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Reflections of a Core Contributor After Teaching Self-Publishing to University Students

December 07, 2018

Reflections of a Core Contributor After Teaching Self-Publishing to University Students

Slides from my talk at WordCamp US 2018
In the day and age where “posting something” has become an everyday affair to many, with so many different choices in software, tools and platforms — what does it mean to choose WordPress as a publishing tool teaching material in Higher Education? How easy or difficult do students find? What can contributors learn from it?

I have been working at a university for over seven years as a staff (in-house webmaster/developer), but never thought of teaching the students. This summer, I had an opportunity to co-teach undergraduate art students about online self-publishing using WordPress.

I have been contributing to WordPress over a decade, and I would like to share my experiences and thoughts in teaching, from a contributor’s point-of-view.


December 07, 2018

More Decks by Toru

Other Decks in Education


  1. Reflections of a Core Contributor After Teaching Self-Publishing to University

    Students Toru Miki @toru @waviaei https://torumiki.com
  2. Toru Miki • WordPress: 13+ years • WordCamp Tokyo 2011

    lead organizer • WordCamps, Meetups, translations, Core • Temple University, Japan Campus (TUJ): 7 years • Junior Webmaster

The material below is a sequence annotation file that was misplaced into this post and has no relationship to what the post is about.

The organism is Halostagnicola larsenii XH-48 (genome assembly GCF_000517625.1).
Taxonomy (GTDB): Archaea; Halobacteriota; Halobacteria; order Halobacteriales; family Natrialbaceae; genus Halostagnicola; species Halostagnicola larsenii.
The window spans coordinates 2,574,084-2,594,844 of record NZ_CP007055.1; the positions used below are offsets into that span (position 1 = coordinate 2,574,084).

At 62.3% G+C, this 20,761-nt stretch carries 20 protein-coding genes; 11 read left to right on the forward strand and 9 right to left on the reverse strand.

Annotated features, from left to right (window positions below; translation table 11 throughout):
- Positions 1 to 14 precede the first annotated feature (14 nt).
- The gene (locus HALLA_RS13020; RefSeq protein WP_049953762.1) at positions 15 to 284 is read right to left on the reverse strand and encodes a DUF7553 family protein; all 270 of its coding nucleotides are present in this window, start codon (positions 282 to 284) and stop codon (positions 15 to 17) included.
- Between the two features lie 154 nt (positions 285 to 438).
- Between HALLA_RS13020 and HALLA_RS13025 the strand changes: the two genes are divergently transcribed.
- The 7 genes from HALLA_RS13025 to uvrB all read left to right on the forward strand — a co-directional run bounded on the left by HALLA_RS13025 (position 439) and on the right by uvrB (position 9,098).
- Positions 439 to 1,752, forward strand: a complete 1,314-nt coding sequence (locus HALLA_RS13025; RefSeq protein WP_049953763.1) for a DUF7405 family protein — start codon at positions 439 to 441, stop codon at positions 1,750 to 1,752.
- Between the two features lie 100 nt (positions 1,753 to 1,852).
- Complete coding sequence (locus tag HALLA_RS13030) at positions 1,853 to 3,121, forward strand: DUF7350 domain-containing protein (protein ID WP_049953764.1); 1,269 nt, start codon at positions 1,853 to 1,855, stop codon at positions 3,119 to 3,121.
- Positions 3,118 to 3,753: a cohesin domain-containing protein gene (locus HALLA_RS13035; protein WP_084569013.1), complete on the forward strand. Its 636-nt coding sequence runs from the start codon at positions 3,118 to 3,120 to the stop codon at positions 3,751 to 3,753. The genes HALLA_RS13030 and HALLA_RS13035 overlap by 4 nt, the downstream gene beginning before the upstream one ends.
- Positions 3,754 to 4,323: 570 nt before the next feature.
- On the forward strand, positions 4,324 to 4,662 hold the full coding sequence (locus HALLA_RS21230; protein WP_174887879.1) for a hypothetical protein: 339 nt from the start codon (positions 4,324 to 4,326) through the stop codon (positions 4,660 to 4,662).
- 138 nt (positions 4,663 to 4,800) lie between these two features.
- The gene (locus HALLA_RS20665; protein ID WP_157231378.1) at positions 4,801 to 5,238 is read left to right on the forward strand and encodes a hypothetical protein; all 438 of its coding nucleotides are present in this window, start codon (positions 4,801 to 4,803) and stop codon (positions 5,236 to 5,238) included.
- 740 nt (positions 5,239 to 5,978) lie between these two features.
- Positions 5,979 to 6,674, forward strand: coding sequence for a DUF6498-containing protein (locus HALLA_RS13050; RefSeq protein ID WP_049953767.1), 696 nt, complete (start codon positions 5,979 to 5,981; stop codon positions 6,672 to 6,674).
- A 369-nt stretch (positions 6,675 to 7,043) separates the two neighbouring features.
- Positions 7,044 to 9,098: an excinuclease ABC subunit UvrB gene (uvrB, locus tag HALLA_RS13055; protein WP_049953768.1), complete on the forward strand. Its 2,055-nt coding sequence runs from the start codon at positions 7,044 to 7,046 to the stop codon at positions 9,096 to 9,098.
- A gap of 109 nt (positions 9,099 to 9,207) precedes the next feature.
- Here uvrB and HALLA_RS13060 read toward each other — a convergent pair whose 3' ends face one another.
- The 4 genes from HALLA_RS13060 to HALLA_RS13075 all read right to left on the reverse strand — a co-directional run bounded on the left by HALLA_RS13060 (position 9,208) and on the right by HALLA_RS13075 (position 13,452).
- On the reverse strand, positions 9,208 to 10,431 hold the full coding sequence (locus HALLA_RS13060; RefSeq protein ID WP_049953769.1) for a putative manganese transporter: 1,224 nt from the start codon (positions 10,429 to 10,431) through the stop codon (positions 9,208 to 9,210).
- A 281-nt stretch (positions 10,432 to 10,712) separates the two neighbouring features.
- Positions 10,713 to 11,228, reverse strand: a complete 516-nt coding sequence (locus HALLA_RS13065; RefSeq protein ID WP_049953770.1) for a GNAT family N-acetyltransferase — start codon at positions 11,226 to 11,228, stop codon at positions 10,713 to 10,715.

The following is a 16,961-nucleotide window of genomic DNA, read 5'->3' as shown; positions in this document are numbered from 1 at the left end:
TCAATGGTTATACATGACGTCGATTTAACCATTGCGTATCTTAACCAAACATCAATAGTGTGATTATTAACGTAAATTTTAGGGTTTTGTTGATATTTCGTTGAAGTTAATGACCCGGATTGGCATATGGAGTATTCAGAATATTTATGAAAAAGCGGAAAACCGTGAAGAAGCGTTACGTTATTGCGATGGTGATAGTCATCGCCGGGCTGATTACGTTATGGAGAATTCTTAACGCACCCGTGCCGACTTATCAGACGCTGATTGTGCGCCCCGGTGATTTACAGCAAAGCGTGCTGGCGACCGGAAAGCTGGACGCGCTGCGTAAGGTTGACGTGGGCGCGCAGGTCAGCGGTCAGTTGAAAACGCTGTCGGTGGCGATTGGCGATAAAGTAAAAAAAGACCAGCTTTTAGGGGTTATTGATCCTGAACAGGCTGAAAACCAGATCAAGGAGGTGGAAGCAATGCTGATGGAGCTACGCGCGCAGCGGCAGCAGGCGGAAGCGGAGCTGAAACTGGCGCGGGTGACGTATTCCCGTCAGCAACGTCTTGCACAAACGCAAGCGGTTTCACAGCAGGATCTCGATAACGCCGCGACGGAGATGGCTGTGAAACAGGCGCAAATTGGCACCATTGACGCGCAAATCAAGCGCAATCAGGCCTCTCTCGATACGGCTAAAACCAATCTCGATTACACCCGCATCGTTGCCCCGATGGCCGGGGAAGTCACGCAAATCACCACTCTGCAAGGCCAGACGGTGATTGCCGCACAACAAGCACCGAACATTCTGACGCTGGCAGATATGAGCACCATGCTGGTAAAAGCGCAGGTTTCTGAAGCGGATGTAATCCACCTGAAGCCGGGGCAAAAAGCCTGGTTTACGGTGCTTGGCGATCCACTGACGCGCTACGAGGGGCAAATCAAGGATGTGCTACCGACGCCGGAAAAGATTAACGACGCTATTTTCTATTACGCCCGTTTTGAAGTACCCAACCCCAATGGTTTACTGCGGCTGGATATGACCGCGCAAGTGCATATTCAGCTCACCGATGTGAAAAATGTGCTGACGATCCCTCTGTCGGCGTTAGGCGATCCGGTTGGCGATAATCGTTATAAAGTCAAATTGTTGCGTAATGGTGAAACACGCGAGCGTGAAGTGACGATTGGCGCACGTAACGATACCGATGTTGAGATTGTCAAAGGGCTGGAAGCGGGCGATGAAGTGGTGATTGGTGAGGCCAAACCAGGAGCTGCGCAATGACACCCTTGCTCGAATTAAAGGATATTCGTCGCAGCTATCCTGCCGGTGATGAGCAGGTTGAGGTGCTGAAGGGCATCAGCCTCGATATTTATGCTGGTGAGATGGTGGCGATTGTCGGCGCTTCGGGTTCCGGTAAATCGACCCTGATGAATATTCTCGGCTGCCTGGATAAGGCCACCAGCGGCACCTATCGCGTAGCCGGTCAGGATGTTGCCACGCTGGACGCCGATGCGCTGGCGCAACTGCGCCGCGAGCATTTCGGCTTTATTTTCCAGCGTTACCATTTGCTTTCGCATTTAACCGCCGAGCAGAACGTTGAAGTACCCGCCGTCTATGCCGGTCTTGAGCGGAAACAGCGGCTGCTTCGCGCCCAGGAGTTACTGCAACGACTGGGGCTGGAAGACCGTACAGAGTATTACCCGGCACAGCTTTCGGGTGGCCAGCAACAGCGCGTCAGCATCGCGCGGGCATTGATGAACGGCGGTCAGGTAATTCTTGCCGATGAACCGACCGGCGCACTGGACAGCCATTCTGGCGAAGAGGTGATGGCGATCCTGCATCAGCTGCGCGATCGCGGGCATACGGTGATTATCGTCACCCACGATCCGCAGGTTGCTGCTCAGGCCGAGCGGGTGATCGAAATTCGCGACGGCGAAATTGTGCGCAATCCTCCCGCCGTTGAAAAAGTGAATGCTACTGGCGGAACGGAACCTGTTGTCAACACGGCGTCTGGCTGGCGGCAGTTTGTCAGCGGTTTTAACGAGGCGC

3. At WordCamp Tokyo 2017 Shinya B Watanabe: 
 Art Professor

    at TUJ “Would you be interested in teaching? There is an art class which involves WordPress …”
  4. Art2605 - Internet Imaging • “This class explores the internet

    as a tool for artistic expression. Students learn how to utilize internet within the context of an exploration of the uses of the internet as an art medium.” • Learn “What” and “How” of online self-publication • Promotion of their art work, and beyond • Learn technical aspects of using digital images on the web
  5. Students were… • Comfortable with the “Web” • OK with

    HTML/CSS, semantics, and web technology basics • But CSS layout was difficult • “Reasonably aware” of security risks • Found programming to be difficult
  6. Customizer is Great! • Easy to use • “Widgets” —

    self-explanatory • In the “community”, often overlooked how helpful this feature is
  7. –David Bisset. Gutenberg And Youth (“Generation Z”).
 http://davidbisset.com/gutenberg-and-youth-generation-x-and-generation-y/ “Those especially

    new to WordPress (young or old) or those younger even with a little bit of experience with WordPress tend to favor Gutenberg in a positive light. When I say younger I am counting Generation X and Y (anyone younger than 30, let’s say).”
  8. University is Internationally Diverse • 7 students, 5+ languages •

    “Can I translate from Japanese to Taiwanese?” • Language classes — always looking for opportunities to put their language skills to practice • Tap into your local university! Translation contribution day at local WordPress Meetup
  9. Inspire, Inspire, and Inspire! • WordPress community has many life

    changing “personal” stories • Four guest lecturers • How self-publishing changed their life and career • How self-publishing has helped output of creative works • How self-publishing has help with self- branding, and leading to extra earnings
  10. If use of WordPress has a role in education —

    for students to be introduced, study, and to get inspired about self-publishing — then isn’t this “Democratize publishing” as well? *Regardless of whether students continue to use WordPress or not